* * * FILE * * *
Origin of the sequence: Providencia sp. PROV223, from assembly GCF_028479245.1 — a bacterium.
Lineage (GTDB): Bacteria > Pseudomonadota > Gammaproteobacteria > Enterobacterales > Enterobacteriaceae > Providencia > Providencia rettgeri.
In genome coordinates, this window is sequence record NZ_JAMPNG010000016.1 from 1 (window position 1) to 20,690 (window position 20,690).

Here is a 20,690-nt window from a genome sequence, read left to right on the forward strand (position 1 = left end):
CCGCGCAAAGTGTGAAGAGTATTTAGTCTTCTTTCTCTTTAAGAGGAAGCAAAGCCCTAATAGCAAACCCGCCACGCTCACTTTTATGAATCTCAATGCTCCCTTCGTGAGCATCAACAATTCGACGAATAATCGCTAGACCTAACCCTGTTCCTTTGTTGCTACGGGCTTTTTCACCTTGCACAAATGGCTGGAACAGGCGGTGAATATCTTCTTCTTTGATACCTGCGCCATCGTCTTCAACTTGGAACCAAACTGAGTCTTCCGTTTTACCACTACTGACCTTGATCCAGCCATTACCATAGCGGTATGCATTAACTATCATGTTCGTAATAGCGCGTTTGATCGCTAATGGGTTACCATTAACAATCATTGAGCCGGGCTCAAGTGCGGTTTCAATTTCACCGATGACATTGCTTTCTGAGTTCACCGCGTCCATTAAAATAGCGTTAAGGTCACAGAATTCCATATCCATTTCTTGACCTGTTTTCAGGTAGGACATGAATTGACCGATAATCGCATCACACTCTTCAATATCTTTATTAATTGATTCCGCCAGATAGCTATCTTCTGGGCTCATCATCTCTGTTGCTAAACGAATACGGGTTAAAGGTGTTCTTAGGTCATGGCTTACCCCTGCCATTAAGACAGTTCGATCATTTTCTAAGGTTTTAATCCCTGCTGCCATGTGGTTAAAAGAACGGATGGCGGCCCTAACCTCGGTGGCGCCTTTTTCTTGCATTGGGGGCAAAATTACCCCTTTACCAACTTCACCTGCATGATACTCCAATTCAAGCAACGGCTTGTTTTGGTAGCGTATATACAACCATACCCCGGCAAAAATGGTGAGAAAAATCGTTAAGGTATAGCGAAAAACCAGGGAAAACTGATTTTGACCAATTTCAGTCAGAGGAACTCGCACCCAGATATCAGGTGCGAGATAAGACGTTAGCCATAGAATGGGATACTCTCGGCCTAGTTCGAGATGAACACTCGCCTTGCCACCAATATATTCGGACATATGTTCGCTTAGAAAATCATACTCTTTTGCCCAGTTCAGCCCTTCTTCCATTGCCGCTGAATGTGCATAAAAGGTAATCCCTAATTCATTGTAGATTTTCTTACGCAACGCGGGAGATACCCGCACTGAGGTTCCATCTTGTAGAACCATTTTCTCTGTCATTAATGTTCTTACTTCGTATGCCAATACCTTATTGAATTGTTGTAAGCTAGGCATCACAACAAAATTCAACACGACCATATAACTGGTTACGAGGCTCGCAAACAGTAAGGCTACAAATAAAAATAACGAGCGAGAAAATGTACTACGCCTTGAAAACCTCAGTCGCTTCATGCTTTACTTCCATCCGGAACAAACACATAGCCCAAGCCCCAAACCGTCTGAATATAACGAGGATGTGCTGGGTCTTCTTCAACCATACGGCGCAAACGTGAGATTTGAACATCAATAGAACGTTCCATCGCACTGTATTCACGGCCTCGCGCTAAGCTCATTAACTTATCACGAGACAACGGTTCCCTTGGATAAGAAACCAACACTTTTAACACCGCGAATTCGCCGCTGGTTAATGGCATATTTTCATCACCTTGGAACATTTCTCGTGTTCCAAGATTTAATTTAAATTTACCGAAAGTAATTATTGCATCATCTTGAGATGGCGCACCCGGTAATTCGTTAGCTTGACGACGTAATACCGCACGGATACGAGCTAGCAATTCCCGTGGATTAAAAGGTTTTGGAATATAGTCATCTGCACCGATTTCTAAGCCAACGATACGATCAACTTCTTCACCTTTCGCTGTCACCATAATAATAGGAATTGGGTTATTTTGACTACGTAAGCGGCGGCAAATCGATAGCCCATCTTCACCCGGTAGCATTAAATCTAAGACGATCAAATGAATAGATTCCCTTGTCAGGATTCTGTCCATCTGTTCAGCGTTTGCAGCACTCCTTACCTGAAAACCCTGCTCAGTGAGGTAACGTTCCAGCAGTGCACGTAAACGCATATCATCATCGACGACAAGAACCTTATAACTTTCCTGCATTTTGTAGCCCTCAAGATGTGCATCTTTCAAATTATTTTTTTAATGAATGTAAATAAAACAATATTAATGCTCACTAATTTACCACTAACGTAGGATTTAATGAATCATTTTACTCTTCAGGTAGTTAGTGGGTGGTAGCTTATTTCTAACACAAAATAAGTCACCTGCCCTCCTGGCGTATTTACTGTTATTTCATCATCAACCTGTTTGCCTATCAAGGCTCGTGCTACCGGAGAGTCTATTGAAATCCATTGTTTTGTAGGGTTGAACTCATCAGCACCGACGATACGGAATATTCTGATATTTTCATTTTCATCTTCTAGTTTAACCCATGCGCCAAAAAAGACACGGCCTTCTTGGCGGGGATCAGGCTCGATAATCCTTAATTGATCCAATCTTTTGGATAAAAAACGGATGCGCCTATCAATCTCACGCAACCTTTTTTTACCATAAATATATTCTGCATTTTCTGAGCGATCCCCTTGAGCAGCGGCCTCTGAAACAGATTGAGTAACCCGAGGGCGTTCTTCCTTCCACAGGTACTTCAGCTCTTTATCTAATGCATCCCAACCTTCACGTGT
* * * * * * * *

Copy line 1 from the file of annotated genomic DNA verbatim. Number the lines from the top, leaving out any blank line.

Origin of the sequence: Providencia sp. PROV223, from assembly GCF_028479245.1 — a bacterium.